Rather than allow those piano preludes to take up permanent residence in my head, I pulled up some files this morning that I had saved back when I was distracting myself from those piano preludes with short stabs at the cello sonata, and I got to work on the sonata. My theory is that if I get the new music planted in my head, I can start working out all the problems that I know are going to come with , once again , plowing unfamiliar ground.
So far it seems to be working. I cheated—a bit—by pulling up an old Prelude No. 6 sketch and recasting it for the cello and piano. It has a nice elegiac sound to it, so I think this is going to be the third movement, kind of a free-form rhapsody kind of a thing.
I seem to have an irrational fear that I’ll be accused of relying on traditional form. What?? That’s what they’re there for, you idiot. So why not go ahead and plan for the third movement to be a sonata allegro or a theme & variation or something. I don’t know.
In addition, the free-form idea for the third movement is problematic in that the slow movement will probably also be free-form. And the Ayshire sketch that I keep thinking will be the first movement is similarly slow and meditative, though I do plan a sonata allegro there.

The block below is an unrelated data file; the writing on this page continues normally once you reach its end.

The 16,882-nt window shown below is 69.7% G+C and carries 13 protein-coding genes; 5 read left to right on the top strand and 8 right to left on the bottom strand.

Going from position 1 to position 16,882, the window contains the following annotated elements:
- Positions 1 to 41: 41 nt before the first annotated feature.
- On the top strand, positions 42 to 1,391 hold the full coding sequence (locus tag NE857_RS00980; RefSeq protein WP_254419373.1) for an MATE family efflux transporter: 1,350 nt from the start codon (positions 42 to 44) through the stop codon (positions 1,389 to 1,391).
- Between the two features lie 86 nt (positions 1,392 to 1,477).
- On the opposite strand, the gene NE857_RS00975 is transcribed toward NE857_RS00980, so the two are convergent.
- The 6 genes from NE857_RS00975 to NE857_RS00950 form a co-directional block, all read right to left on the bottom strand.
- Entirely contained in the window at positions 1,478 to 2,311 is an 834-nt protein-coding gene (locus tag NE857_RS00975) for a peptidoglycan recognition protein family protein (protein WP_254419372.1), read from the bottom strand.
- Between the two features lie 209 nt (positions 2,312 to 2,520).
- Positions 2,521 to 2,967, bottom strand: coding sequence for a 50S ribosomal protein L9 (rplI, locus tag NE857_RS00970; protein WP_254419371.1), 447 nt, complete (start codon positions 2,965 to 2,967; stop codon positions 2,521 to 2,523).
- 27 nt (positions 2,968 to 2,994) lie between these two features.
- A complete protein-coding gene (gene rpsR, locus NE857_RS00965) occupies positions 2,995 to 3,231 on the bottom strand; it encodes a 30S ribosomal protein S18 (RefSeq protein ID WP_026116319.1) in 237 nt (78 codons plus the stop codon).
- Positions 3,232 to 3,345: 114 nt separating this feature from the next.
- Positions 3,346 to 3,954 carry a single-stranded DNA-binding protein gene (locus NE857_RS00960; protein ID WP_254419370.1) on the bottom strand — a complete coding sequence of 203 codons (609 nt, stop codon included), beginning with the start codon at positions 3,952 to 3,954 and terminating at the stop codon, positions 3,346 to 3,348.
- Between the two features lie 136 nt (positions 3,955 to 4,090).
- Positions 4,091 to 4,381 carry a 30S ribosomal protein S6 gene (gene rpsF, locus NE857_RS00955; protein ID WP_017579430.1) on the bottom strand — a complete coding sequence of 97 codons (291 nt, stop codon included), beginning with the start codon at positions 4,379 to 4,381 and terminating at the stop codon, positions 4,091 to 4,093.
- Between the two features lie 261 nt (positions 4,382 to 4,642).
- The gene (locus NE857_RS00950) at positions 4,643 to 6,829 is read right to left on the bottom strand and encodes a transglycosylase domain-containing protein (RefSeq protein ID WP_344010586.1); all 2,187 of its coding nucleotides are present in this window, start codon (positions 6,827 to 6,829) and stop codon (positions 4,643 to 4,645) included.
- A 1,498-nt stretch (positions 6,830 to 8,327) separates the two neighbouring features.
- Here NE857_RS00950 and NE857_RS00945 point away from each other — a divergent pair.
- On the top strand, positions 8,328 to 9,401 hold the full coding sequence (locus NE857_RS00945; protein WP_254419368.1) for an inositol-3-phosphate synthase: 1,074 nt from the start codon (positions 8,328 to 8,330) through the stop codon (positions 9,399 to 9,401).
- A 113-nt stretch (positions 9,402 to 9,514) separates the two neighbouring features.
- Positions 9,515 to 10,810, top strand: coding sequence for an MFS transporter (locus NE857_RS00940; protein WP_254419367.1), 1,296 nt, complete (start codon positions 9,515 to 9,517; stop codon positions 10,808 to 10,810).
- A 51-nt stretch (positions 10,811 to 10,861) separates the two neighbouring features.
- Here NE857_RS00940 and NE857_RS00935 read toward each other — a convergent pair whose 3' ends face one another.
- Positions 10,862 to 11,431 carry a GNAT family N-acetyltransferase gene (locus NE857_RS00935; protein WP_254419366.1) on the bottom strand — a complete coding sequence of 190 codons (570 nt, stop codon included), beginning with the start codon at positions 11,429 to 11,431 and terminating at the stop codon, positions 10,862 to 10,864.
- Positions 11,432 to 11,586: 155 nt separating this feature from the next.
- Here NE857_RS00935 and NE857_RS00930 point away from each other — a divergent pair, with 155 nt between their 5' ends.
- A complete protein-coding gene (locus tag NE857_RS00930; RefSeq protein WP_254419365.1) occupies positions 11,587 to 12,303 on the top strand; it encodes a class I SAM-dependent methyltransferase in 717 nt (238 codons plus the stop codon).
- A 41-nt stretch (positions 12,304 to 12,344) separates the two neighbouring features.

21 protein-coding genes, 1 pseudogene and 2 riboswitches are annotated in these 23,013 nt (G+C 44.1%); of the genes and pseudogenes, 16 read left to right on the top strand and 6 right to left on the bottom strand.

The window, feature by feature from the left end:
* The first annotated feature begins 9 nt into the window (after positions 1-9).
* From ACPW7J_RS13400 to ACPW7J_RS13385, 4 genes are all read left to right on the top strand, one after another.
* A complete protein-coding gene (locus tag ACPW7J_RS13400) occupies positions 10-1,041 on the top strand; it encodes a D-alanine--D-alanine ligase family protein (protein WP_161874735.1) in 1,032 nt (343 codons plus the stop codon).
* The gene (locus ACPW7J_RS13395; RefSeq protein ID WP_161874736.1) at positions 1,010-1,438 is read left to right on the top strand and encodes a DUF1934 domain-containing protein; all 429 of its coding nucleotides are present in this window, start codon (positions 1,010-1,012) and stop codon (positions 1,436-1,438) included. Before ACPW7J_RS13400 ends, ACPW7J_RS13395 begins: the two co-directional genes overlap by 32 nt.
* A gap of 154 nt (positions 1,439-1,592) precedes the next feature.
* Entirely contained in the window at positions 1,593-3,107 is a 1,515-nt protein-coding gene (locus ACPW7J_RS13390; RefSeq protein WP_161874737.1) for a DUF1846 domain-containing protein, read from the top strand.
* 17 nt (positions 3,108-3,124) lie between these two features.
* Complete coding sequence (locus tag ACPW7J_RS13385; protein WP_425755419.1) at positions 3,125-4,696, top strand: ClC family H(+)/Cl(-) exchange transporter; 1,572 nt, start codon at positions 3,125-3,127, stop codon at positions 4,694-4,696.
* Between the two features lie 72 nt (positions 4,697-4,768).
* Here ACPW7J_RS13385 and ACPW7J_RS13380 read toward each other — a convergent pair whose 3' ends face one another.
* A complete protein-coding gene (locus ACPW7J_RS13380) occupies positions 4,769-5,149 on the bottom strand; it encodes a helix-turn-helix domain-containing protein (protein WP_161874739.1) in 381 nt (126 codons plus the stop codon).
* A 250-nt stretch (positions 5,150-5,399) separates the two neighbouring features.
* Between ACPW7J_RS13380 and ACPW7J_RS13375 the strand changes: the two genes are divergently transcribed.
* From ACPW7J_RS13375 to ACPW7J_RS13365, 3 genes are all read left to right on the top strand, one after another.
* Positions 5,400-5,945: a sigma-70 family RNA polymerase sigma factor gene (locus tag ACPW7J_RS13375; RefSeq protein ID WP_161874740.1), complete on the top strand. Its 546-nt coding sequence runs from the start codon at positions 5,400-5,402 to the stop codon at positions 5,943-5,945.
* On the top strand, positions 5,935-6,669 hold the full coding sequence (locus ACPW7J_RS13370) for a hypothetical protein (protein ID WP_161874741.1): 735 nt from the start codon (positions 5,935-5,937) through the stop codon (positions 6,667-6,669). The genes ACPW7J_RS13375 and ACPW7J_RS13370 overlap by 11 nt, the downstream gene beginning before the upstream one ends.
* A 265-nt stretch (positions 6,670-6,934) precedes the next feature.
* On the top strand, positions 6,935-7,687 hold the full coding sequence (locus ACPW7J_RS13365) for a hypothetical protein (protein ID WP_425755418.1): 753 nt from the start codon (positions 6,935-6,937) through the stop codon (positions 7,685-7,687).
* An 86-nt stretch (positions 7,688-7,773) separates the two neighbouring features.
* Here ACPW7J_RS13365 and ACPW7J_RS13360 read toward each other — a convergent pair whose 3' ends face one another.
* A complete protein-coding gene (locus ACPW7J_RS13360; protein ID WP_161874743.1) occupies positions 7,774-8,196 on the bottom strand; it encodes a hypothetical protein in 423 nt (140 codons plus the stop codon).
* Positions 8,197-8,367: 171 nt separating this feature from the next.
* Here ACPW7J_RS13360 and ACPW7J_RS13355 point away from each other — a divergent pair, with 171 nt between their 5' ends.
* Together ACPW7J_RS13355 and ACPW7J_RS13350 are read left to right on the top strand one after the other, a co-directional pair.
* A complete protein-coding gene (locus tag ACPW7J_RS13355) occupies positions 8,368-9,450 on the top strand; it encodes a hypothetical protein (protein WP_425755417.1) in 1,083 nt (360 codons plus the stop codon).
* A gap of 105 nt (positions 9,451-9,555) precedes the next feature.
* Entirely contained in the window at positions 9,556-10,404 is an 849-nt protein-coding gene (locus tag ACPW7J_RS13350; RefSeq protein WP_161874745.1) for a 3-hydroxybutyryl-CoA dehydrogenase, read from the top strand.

It seems I have some more thinking to do. Maybe I’ll make the middle movement a scherzo. Take that, traditional form!
At the end of the day, I have to confess that what I got onto the screen was so interesting and so vital that it scared me. I’ve been listening to it off and on all day, but I haven’t dared work on it more. I need to understand, at least in some way, what I’ve done so that I can extend it into a full movement. I’m not going to share at the moment. Well, OK, I will, but it’s just the first stab. Literally.
There’s a gap in the accompaniment where I haven’t worked on the cello melody, followed by a resumption where I knew exactly what should happen. (Only, it didn’t.) There’s also this odd hiccup at one point where the piano is playing what sounds like staccato notes in the left hand and it’s written to be sustained quarter notes under the quintuplets. Yes, that’s right, you’re hearing quintuplets. Cello Sonata: Stab One.
The inadequacy of the computer in translating live players has never been more clear. Hear it under lights, as we say.
Discuss: is it as interesting, as—dare I say?—ravishing as it sounded to me all day today?